Copyright, Joe Baker, 2017
A note to the reader: Since the middle of 2016, I’ve been struck by how many historical parallels connect our early 21st century with the 1920’s. This is not good news and is very much a cautionary tale. This is the first of four installments on those parallels and on what we ought to try to learn from them. I’ll be releasing the other three over the coming month. As always, I welcome your thoughts and comments. JB
Part 1: The Immigration Act
The three kids; Nicky aged 16, Tony age 10 and Giulia, 8, stood wide-eyed on the deck of the steamer, holding their ears, transfixed by the cascade of fireworks above the great statue of the woman with the torch. They had arrived after a ten-day passage from Naples, unaccompanied by their mother who couldn’t get a visa, on May 26th, Memorial Day, 1924. They didn’t know what Memorial Day was.
The passage had been horrific. They were all sea-sick. Little Giulia had bawled the whole way across the Atlantic, and Nicky had to manage both her and her brother as she fought her own illness and terror. But now they had slipped into the lee of Ellis Island in New York Harbor, and the ship had stopped bucking and pitching, and the showers and flashes of red, green, blue and white bedazzled the sky above them. The two younger children were smiling from ear-to-ear. They assumed the occasion for the fireworks was to welcome them to their new country.
The oldest girl knew better.
The three unaccompanied children arrived in a country focused inward, a country wrestling with what it was.
The enormous economic and infrastructure expansion of the late 19th and early 20th century had created the world’s first real economic and military superpower in America. This creation was built with cheap immigrant labor. Starting with the immense waves of Irish in the mid-19th century, and swelling through the immigration stations at Ellis Island and at Angel Island in California at the turn of the century, immigrants from Europe, the Caribbean and Asia changed the country permanently. Roughly a third of modern Americans are descendants of the Ellis Island arrivals alone.
The wealth of the famous men who owned the railroads, coal mines, timber operations, steel mills, ship yards, ports and manufactories of the United States was incalculable, and was almost entirely the product of immigrant labor. The demand for this labor led late 19th and early 20th century industries, aided by the American government, to actively recruit immigrants in Italy and many other countries. At the time, many countries in Europe and Asia were mired in economic difficulties and ruled by corrupt and oppressive regimes. People were willing to risk everything to provide for their families, they would tear out their lives at the roots and work hard at low wages for a chance at a better life. There was a poem welcoming them at the base of the statue of liberty.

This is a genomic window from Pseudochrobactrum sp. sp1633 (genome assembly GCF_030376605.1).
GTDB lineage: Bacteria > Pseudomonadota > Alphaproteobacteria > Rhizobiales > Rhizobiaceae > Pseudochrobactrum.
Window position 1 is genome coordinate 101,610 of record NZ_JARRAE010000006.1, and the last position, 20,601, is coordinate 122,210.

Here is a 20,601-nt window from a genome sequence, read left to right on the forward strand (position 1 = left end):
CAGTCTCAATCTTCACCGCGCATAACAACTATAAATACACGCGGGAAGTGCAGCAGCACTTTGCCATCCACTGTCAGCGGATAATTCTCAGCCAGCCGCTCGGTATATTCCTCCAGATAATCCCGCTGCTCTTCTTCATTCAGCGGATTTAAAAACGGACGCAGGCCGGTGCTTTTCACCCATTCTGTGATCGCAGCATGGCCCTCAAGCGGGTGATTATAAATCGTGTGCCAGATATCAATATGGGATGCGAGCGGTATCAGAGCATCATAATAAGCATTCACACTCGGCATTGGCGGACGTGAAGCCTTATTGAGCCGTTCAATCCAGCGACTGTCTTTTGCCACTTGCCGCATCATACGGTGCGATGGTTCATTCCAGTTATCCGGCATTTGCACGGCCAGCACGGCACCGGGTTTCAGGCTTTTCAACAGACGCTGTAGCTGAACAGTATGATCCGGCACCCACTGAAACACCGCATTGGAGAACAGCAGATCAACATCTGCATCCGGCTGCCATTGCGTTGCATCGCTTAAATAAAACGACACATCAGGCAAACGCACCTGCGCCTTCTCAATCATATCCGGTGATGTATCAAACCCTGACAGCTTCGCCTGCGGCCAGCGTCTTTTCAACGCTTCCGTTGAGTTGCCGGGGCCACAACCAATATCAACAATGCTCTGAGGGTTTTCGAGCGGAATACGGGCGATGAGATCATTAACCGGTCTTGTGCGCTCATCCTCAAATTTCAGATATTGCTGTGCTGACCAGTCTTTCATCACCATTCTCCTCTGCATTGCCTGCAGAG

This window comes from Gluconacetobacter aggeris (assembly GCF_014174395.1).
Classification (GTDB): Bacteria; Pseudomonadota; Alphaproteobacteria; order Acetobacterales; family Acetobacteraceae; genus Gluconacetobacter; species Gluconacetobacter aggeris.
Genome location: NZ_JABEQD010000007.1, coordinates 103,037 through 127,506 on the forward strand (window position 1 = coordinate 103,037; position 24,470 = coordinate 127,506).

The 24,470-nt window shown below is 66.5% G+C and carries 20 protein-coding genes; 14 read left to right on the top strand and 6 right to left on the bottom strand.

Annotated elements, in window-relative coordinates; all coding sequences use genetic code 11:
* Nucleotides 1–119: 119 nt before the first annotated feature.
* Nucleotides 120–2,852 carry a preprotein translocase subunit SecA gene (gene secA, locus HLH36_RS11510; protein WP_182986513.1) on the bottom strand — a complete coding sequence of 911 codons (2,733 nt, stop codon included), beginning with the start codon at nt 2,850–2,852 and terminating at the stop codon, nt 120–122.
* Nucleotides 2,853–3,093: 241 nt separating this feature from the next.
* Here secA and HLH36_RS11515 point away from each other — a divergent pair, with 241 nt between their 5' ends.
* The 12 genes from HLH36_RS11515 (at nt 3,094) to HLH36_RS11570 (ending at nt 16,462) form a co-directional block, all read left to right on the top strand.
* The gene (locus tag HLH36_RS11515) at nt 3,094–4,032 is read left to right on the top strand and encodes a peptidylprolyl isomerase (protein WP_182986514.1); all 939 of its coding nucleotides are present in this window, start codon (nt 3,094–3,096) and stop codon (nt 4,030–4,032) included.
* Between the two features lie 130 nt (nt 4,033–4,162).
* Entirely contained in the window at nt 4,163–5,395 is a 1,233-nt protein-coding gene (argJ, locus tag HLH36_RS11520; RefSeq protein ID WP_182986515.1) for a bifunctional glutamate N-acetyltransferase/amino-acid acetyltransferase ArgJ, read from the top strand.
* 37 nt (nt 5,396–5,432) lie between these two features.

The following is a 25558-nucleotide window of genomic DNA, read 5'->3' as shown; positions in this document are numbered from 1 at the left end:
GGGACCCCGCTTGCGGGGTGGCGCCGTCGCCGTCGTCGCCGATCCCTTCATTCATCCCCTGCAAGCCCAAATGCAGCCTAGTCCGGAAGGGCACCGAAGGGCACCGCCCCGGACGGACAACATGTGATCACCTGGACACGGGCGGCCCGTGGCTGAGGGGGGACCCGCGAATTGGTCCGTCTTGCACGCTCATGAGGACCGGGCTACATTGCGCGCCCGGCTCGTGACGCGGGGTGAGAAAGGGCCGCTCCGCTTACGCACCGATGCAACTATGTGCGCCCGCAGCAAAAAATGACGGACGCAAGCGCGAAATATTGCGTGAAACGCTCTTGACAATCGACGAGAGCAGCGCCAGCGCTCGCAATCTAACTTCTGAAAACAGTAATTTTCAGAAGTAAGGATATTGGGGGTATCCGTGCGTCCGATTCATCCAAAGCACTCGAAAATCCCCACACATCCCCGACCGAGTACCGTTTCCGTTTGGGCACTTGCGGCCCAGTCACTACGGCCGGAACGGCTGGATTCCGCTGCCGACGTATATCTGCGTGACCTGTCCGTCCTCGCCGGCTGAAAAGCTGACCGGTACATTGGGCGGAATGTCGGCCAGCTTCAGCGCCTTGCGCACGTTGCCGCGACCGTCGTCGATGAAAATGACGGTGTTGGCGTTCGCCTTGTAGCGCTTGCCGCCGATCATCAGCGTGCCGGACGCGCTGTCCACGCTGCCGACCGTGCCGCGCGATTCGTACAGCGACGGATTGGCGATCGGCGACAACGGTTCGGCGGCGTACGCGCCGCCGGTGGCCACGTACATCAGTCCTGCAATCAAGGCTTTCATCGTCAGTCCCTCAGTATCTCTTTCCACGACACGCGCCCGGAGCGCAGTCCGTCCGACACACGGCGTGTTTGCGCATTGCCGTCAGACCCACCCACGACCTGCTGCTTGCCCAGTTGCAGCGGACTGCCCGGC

The father of the three kids on that steamer, 36-year-old Giuseppe DiRado, had been recruited in his small village in the Abruzzo by the Pennsylvania Railroad. He was invited here. He was at the docks in Jersey City waiting for them. While he was happy to see them, there were plenty of people who weren’t.
Resentment and repression of recent immigrants wasn’t anything new in the 1920’s. Each successive wave of immigrants depressed the wages of those who had arrived earlier. To a large extent, that’s why American industries recruited them: they kept the costs of production low and the profits high. It also didn’t help that their languages, religions, food, and appearances seemed alien. Anti-immigrant fervor was a favorite weapon of politicians reaching back to before the Civil War. It was an easy way to get supporters to the poles in support of candidates who promised to protect the jobs and rights of the native born against the depravity of the recent arrivals. It carried practically no political downside since the recent immigrants couldn’t vote. It could and did boil over into violence, the largest mass lynching in American history (11 men) was carried out by a New Orleans mob against Italian immigrants in March of 1891.
Anti-immigrant fervor in America reached an ugly peak in the 1920’s for a number of reasons. The end of the First World War brought a recession and layoffs. America’s involvement in the war, and the many casualties it produced, engendered a nativist and isolationist movement that sought to limit trade, foreign entanglements, and immigration. A reaction against Reconstruction in the post-Civil War South created the myth of a noble “lost cause”, a resurgence of the Klan, the rise of Jim Crow, and horrific racial violence. By the early1920’s, the Klan and similar organizations were establishing chapters in northern states like Indiana, Ohio and Pennsylvania, and the hatred they felt for African Americans was extended to immigrants, particularly Catholics and Jews. Immigrants were depicted as criminals, vectors for disease, and labor or anarchist extremists prone to violence. They were accused of taking good American jobs away from the more deserving. There were populist calls to curtail or eliminate immigration, especially immigrants from China, Japan, and Southern and Eastern Europe, and American politicians were only too happy to oblige.